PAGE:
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Cultivating Reflection


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An inter-institutional workshop aimed to share reflective educational practices and promote inter-disciplinary collaboration

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Cultivating Reflection

  1. 1. Cultivating Reflection University of the Western Cape October 2013 Melanie Alperstein M Phil (Ad Ed) P G Dip (PHC Ed) B Soc Sc (Nursing) Education Development Unit, Health Sciences Faculty, University of Cape Town, South Africa Veronica Mitchell M Phil (HES) B Sc (Physio)
  2. 2. Today’s pathway
  3. 3. Introduction Free writing for 3 mins Video clip Theoretical concepts Melanie Alperstein Veronica Mitchell Sharing experiences Different contexts Challenges Insights
  4. 4. is to encourage the development of a habit of processing cognitive material that can lead the student to ideas that are beyond the curriculum, beyond learning defined by learning outcomes, and beyond those of the teacher who is managing the learning. Moon, J., 2001. PDP Working Paper 4 Reflection in Higher Education Learning “ Our objective as educators:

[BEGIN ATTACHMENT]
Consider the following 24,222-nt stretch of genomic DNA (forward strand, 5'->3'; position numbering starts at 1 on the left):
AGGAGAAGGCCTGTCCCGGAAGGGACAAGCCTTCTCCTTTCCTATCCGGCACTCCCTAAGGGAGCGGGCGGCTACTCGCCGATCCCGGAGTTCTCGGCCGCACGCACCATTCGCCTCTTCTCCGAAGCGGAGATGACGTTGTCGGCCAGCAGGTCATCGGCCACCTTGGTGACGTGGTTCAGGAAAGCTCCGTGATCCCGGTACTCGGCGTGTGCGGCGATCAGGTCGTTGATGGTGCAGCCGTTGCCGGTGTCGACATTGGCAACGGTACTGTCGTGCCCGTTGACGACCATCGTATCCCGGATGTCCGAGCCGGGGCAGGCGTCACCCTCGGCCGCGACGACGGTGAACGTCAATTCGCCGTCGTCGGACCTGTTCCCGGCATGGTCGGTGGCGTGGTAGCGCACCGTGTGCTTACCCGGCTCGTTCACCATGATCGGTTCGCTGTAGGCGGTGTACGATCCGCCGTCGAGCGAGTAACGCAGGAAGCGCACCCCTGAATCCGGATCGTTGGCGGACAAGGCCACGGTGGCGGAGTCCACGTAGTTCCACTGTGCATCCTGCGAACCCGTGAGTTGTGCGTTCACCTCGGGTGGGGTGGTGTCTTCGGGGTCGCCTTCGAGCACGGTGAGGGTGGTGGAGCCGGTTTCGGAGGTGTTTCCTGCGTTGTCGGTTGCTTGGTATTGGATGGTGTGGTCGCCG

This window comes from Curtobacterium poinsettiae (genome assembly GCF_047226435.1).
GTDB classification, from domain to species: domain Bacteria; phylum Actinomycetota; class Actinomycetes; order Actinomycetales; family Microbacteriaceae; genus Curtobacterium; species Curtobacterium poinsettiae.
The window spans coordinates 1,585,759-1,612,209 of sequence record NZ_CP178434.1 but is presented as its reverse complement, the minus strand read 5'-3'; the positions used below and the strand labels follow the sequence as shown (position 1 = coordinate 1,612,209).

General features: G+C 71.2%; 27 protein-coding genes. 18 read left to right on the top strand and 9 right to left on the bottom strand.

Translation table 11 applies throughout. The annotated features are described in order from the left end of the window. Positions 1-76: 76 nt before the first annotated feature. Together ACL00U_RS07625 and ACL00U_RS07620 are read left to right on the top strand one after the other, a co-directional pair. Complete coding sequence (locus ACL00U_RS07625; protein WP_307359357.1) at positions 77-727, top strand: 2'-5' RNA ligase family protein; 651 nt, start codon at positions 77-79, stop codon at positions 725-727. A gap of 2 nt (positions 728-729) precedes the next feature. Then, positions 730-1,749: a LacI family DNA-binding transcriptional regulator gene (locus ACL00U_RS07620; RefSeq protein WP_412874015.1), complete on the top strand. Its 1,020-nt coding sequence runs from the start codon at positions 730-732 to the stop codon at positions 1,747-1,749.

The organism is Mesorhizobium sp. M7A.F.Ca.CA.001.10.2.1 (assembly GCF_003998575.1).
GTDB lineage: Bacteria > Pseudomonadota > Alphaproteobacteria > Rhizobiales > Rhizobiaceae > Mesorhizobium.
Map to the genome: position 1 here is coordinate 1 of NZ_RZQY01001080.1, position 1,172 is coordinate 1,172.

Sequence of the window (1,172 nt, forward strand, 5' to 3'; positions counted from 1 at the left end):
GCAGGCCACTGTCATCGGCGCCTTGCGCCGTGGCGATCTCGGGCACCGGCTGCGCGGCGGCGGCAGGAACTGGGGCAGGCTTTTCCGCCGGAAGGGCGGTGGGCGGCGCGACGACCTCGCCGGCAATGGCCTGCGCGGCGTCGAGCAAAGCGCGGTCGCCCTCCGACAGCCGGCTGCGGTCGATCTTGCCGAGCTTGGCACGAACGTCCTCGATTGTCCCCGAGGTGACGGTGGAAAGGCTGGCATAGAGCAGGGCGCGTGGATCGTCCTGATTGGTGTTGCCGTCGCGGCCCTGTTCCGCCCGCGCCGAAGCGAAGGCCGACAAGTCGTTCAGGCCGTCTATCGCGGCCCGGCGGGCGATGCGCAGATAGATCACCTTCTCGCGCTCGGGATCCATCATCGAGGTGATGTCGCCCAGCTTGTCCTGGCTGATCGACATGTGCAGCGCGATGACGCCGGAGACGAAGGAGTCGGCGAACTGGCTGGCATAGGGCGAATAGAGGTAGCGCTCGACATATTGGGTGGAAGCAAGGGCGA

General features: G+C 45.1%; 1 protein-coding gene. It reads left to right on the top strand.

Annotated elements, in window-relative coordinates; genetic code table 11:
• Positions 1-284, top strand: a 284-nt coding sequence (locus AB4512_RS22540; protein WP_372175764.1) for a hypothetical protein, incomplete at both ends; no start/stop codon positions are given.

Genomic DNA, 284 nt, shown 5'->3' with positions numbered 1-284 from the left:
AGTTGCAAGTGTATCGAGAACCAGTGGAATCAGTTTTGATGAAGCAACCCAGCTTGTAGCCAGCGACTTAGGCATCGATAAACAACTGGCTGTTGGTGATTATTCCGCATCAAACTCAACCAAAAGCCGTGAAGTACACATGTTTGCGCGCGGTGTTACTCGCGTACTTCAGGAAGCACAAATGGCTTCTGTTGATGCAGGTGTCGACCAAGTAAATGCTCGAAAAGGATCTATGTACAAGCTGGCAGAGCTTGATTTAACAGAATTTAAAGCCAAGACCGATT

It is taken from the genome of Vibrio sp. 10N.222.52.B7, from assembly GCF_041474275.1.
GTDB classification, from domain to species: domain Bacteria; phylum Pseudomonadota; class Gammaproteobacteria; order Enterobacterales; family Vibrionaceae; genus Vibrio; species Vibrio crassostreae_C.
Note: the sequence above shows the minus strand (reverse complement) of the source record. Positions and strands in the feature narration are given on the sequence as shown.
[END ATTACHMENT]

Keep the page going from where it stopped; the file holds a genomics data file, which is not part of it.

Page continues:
5. 5. Free writing Video clip YouTube video on reflective writing
  6. 6. Introduction to reflective journaling Melanie Alperstein
  7. 7. Theories support reflection Dewey  Effective learning: student engages actively with content in an intensely personal way Kolb  Experiential learning – reflective cycle  Concrete experience; reflective observation; abstract conceptualization; active experimentation of application  Reflective journaling helps students through stages to final stage of applying new meaning or interpretation
  8. 8. 3 concepts  Journals  Portfolios  Reflection  reflective practice  reflective writing
  9. 9. Reflection Why reflect? What exactly is reflection? “An important human activity in which people recapture their experience, think about it, mull over it and evaluate it” (Boud et al, 1995)  Reflective journaling helps adult learners toward higher levels of critical thinking and personal insight.